For any major inundation to work, it was essential to ensure that all the culverts running under the Nieuwpoort-Diksmuide railway line were blocked beforehand, if not the water would simply seep through into the Belgian positions. Cogge set out on his bike (and the old railway line is now a popular cycle path !) to check what needed to be done.
Three wide and twenty narrow culverts were identified and soldiers were drafted in to get them sealed, at the same time digging an emergency damn in front of their own lines — just in case. French troops who were holding Stuivekenskerke were warned that they needed to fall back behind the railway.
Flooding such a large area required a lot of skill and timing. It would not be enough to open the sluices and let the water in. At low tide the water would just run back out again. What was need was to open the gates at high tide and then close them again — trapping the water behind them. With the full moon due within a few nights the moment was propitious as it meant that the incoming tides would be at their highest.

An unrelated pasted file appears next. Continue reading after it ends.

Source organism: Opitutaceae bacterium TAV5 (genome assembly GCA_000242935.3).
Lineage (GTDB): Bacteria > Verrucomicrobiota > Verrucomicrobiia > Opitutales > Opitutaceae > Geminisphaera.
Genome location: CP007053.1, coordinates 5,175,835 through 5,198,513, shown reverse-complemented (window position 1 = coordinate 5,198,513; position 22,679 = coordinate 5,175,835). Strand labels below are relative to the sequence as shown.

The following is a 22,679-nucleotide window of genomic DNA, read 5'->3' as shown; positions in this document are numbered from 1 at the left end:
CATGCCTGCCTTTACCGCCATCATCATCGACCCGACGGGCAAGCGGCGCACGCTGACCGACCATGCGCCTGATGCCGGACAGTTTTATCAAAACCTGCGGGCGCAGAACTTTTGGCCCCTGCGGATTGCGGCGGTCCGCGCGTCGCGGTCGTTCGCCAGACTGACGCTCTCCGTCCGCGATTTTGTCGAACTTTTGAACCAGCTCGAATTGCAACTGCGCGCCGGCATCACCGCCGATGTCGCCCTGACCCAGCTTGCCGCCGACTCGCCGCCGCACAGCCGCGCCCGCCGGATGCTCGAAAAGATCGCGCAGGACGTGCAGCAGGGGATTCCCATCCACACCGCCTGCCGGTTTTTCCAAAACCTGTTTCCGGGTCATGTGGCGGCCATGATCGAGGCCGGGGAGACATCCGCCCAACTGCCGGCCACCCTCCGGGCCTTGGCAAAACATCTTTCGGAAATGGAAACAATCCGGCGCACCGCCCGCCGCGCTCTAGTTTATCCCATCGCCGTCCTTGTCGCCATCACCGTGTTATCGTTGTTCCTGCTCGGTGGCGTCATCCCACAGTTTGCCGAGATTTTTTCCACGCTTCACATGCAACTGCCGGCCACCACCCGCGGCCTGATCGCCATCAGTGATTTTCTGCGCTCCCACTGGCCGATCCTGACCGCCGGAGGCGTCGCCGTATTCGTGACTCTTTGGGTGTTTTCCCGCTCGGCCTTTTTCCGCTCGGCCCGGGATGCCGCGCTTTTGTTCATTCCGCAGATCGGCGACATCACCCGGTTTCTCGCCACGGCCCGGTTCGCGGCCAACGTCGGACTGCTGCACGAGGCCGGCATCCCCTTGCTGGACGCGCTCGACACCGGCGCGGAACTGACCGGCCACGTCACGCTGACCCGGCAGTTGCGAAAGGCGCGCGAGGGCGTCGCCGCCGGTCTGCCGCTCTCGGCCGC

Cogge stated that ideally the sluice gates at the Nordvaart needed to be opened at high tide but the military considered this to be too dangerous as the area was by now in No Man’s Land and under German shelling. An alternative was to open the gates of the Kattesas (Sometimes called the Spanish Lock), closer to the sea and out of sight of the Germans. This would require a number of other gates to be controlled and the longer route the water had to take meant that the flooding would take longer to achieve.
On the night of the 26th/27th October Cogge and Reservekapitein Robert Thys of the Belgian Génie (Engineers) attempted to open the Kattesas but failed because the weight of water forced the gates shut. The following night Cogge returned, with chains to hold the gates open, and this time the accompanying soldiers succeeded. The water level rose but too slowly to really hinder the Germans who were now at Ramskapelle — right in front of the railway line. It was now or never.
On 28th October the military gave permission for an operation to open the Noordvaart. Cogge’s duties prevented him from attending in person and the job fell to Hendrik Geeraert who knew the mechanism of the gates.